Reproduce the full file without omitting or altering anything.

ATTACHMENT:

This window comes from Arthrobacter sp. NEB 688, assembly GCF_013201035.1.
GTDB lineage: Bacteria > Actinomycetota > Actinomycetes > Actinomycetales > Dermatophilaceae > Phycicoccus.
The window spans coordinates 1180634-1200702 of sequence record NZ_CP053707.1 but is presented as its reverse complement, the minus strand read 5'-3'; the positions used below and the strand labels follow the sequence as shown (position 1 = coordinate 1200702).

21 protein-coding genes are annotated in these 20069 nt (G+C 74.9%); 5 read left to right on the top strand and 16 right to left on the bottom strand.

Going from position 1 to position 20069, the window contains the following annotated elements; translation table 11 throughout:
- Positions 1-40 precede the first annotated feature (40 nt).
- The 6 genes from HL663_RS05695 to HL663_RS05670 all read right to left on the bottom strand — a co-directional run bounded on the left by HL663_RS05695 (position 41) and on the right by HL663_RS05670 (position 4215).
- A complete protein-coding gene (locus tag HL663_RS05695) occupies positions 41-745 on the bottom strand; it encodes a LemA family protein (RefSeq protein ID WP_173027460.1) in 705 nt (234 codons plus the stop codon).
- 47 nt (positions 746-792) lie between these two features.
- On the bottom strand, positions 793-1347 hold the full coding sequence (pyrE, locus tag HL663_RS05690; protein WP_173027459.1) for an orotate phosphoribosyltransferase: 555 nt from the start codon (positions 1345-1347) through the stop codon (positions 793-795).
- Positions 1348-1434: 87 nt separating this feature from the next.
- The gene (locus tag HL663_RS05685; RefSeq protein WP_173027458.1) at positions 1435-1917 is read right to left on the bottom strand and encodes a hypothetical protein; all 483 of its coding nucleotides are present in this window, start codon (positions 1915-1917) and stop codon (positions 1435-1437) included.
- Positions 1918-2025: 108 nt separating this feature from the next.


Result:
This window comes from Arthrobacter sp. NEB 688, assembly GCF_013201035.1.
GTDB lineage: Bacteria > Actinomycetota > Actinomycetes > Actinomycetales > Dermatophilaceae > Phycicoccus.
The window spans coordinates 1180634-1200702 of sequence record NZ_CP053707.1 but is presented as its reverse complement, the minus strand read 5'-3'; the positions used below and the strand labels follow the sequence as shown (position 1 = coordinate 1200702).

21 protein-coding genes are annotated in these 20069 nt (G+C 74.9%); 5 read left to right on the top strand and 16 right to left on the bottom strand.

Going from position 1 to position 20069, the window contains the following annotated elements; translation table 11 throughout:
- Positions 1-40 precede the first annotated feature (40 nt).
- The 6 genes from HL663_RS05695 to HL663_RS05670 all read right to left on the bottom strand — a co-directional run bounded on the left by HL663_RS05695 (position 41) and on the right by HL663_RS05670 (position 4215).
- A complete protein-coding gene (locus tag HL663_RS05695) occupies positions 41-745 on the bottom strand; it encodes a LemA family protein (RefSeq protein ID WP_173027460.1) in 705 nt (234 codons plus the stop codon).
- 47 nt (positions 746-792) lie between these two features.
- On the bottom strand, positions 793-1347 hold the full coding sequence (pyrE, locus tag HL663_RS05690; protein WP_173027459.1) for an orotate phosphoribosyltransferase: 555 nt from the start codon (positions 1345-1347) through the stop codon (positions 793-795).
- Positions 1348-1434: 87 nt separating this feature from the next.
- The gene (locus tag HL663_RS05685; RefSeq protein WP_173027458.1) at positions 1435-1917 is read right to left on the bottom strand and encodes a hypothetical protein; all 483 of its coding nucleotides are present in this window, start codon (positions 1915-1917) and stop codon (positions 1435-1437) included.
- Positions 1918-2025: 108 nt separating this feature from the next.